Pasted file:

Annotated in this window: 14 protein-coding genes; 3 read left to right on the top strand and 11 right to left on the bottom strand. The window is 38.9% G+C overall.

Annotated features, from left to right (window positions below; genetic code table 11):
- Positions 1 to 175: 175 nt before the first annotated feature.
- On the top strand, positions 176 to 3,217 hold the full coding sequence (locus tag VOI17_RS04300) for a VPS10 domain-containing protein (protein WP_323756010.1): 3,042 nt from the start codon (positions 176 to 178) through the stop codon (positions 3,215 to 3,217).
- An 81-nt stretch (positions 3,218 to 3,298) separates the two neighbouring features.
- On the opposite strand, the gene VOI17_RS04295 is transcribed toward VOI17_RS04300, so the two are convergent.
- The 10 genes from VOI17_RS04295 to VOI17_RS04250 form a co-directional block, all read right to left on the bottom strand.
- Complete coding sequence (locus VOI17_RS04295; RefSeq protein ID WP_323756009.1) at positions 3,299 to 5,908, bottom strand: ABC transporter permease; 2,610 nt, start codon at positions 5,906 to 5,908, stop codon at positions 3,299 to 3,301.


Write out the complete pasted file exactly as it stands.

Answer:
Annotated in this window: 14 protein-coding genes; 3 read left to right on the top strand and 11 right to left on the bottom strand. The window is 38.9% G+C overall.

Annotated features, from left to right (window positions below; genetic code table 11):
- Positions 1 to 175: 175 nt before the first annotated feature.
- On the top strand, positions 176 to 3,217 hold the full coding sequence (locus tag VOI17_RS04300) for a VPS10 domain-containing protein (protein WP_323756010.1): 3,042 nt from the start codon (positions 176 to 178) through the stop codon (positions 3,215 to 3,217).
- An 81-nt stretch (positions 3,218 to 3,298) separates the two neighbouring features.
- On the opposite strand, the gene VOI17_RS04295 is transcribed toward VOI17_RS04300, so the two are convergent.
- The 10 genes from VOI17_RS04295 to VOI17_RS04250 form a co-directional block, all read right to left on the bottom strand.
- Complete coding sequence (locus VOI17_RS04295; RefSeq protein ID WP_323756009.1) at positions 3,299 to 5,908, bottom strand: ABC transporter permease; 2,610 nt, start codon at positions 5,906 to 5,908, stop codon at positions 3,299 to 3,301.